Supporters of the 2011 Syrian uprising, draped in the Syrian opposition flag, gather to commemorate its first anniversary, as members of Lebanon’s Internal Security Forces watch in relaxed shield formation. Martyrs’ Square, Beirut, Lebanon. March 17, 2012. (Marwan Tahtah/The Public Source)

Supporters of the 2011 Syrian uprising, draped in the Syrian opposition flag, gather to commemorate its first anniversary, as members of Lebanon’s Internal Security Forces watch in relaxed shield formation. Martyrs’ Square, Beirut, Lebanon. March 17, 2012. (Marwan Tahtah/The Public Source)

 

Eleven Years On: Syrians in Lebanon and the Search for Political Agency

“Imagine Beirut, and Lebanon in general, as a candle. The wax has melted, the wick reduced, the flame dimmed… there is darkness. Not only darkness as the electricity goes out, but a deeper darkness enveloping everyone here.”

This is how Youssef al-Khodor, a Syrian poet in his late twenties, responded to the question of what Beirut meant to him today. He has been living in the city since 2007, when his family left their small town in the northeastern Syrian province of al-Hasakah in search of a better life.

Al-Hasakah is where, eleven years ago today, on January 26, 2011, 37-year-old Hassan Ali Akleh doused himself in gasoline and set himself on fire — one month after the self-immolation of street vendor Mohammed Bouazizi in Tunisia. Although Akleh’s act did not come to occupy as central a place as Bouzazizi’s in the predominant narratives of the Arab uprisings, that space in the Syrian context is reserved to the anti-Assad graffiti by children in Dara‘a, Akleh’s was among the first acts of refusal in 2011 Syria, followed by others in the lead-up to the country’s national uprising.

In the decade since the Syrian uprising transformed into war, Youssef has lived in neighboring Lebanon through two crises of historic proportions: the world’s largest refugee crisis of our present time and one of the worst economic crises of the century.

For Youssef, his family, and the almost 2 million Syrians living in Lebanon, the socioeconomic consequences have been dire. Nine out of 10 live in poverty, surviving on less than half the Lebanese minimum wage, with most dependent on cash assistance. Half of Syrian households in Lebanon are food insecure (double those in 2019), 93 percent are forced to borrow money for food, and almost 60 percent have a family member who requires medication. Syrian refugees face a COVID-19 death rate of more than four times the national average. Over half of Syrian children are not going to school, over a third of girls undergo child marriages, and child labor increased from 2 to 5 percent between 2019 and 2021.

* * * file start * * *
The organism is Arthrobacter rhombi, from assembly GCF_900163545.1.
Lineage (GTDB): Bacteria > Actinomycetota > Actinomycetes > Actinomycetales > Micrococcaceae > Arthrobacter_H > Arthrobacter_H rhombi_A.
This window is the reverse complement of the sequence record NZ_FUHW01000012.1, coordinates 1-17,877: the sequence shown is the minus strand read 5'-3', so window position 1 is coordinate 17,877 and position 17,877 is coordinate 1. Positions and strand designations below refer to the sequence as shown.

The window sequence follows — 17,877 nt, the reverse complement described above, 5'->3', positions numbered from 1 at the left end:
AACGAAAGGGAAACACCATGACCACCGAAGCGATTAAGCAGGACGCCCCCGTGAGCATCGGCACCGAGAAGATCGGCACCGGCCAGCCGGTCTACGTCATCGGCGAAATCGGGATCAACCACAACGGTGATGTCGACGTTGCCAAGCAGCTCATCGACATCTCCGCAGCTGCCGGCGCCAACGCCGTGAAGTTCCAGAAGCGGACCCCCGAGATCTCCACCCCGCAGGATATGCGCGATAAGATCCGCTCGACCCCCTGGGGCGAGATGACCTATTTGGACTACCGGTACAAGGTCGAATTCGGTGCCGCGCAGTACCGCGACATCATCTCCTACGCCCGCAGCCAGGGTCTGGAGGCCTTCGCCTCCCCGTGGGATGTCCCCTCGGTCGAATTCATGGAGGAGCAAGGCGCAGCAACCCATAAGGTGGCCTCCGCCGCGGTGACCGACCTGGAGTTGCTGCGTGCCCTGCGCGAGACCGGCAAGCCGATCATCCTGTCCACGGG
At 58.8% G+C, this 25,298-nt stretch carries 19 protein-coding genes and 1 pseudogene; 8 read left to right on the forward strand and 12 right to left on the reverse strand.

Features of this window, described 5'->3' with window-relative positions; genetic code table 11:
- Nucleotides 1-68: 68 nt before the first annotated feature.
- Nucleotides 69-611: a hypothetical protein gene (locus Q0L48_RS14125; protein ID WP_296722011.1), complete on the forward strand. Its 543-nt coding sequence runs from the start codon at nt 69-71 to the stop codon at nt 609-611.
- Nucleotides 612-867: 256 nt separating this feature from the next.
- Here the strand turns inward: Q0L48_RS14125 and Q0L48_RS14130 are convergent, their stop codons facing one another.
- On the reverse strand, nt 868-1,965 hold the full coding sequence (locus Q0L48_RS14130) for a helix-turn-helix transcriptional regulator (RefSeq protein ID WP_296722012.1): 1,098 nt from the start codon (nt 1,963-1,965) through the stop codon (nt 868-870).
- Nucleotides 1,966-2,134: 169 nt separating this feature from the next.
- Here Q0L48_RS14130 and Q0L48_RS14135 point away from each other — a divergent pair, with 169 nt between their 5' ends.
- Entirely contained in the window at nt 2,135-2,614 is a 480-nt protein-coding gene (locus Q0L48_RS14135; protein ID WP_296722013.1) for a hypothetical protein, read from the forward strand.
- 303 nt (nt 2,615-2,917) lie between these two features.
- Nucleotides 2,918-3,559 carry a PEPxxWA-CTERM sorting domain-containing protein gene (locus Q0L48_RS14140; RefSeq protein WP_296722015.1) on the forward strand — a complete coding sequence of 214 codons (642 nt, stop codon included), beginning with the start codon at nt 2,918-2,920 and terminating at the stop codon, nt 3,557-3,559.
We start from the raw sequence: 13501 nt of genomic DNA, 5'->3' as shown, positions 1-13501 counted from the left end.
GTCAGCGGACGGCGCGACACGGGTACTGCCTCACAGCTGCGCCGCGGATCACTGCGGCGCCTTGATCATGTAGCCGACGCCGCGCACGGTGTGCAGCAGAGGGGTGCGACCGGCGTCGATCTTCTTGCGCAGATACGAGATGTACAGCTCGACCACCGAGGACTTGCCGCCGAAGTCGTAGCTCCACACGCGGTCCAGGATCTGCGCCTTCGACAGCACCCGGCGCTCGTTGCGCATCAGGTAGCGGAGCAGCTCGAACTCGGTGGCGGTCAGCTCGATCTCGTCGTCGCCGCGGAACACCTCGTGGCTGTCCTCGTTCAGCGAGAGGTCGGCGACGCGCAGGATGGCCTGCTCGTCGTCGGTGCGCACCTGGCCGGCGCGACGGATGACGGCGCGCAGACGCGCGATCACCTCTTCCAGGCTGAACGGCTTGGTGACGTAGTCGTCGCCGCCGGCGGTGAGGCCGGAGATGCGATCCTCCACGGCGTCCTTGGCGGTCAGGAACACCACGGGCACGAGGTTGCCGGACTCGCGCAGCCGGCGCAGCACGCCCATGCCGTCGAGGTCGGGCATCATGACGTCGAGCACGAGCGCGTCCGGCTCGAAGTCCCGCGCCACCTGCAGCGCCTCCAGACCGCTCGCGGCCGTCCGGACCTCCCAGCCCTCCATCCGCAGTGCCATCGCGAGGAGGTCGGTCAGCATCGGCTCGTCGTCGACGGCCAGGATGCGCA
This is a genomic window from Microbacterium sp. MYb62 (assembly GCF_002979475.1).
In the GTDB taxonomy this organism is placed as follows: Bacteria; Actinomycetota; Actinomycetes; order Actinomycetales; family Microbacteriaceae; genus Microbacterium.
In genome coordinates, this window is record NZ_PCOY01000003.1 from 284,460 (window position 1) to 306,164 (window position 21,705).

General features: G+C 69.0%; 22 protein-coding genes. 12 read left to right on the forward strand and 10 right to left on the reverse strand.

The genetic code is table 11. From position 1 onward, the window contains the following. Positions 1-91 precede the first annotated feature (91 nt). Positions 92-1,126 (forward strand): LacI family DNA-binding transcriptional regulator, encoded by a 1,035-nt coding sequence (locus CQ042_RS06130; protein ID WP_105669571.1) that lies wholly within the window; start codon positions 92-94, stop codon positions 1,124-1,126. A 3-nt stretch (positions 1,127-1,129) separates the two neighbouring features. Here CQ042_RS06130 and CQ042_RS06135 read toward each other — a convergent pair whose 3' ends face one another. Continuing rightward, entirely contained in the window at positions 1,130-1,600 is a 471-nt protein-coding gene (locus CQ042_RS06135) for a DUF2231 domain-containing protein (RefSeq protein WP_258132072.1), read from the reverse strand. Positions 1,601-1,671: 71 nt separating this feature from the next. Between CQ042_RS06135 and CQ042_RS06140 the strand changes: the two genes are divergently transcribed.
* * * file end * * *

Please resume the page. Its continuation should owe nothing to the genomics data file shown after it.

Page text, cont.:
Mounting discrimination, increasing restrictions on daily life, and a crackdown by Lebanese security on any organized attempts to resist these threats have left an already fragmented community unable to organize collectively to improve their condition.
As they navigate this overwhelming socio-economic landscape, the political one is no less forgiving. Mounting discrimination, increasing restrictions on daily life, and a crackdown by Lebanese security on any organized attempts to resist these threats have left an already fragmented community unable to organize collectively to improve their conditions.

Treated either as security threats or as objects of humanitarian assistance, Syrians in Lebanon are not constituted as political subjects. They find themselves stuck in “ping-pong politics,” facing reactionary responses and violence from the top and from below. Coupled with their disassociation from the political life of their country of origin, they have been stripped of political agency.

A Fragmented Community

“It is difficult to categorize Syrians in Lebanon as a refugee community because they have a multitude of experiences,” according to Sima Dardari, a Syrian anthropologist who worked with refugee communities in Lebanon and is currently based in Turkey.

“For example, an urban-rural divide was very common, and routinely brought up during discussions between Syrians. One of the most visible forms of privilege relates to if a person still has their Syrian passport, or better yet has another passport,” she noted in an interview with The Public Source

“The immediate thing I recognize is that I have a Syrian passport and a foreign passport, both already give me a lot of privilege compared to other Syrians,” echoed Louai, a middle-aged medical relief worker in Lebanon who requested anonymity in order to speak freely.  

“That passport gives me an advantage compared to other [Syrians] in Lebanon in terms of documentation and daily life, and the foreign passport gives me the ability to leave the country temporarily and return, which helps in just re-energizing myself mentally and physically,” said Louai. 

Syrians in Lebanon vary widely in social class, privilege, immigration status, and housing situation, and they are scattered geographically. Around 20 percent live in nearly 6,000 informal tented settlements clustered in the north and the Bekaa Valley, the remaining absorbed into the urban environment. Only 16 percent hold legal residency permits.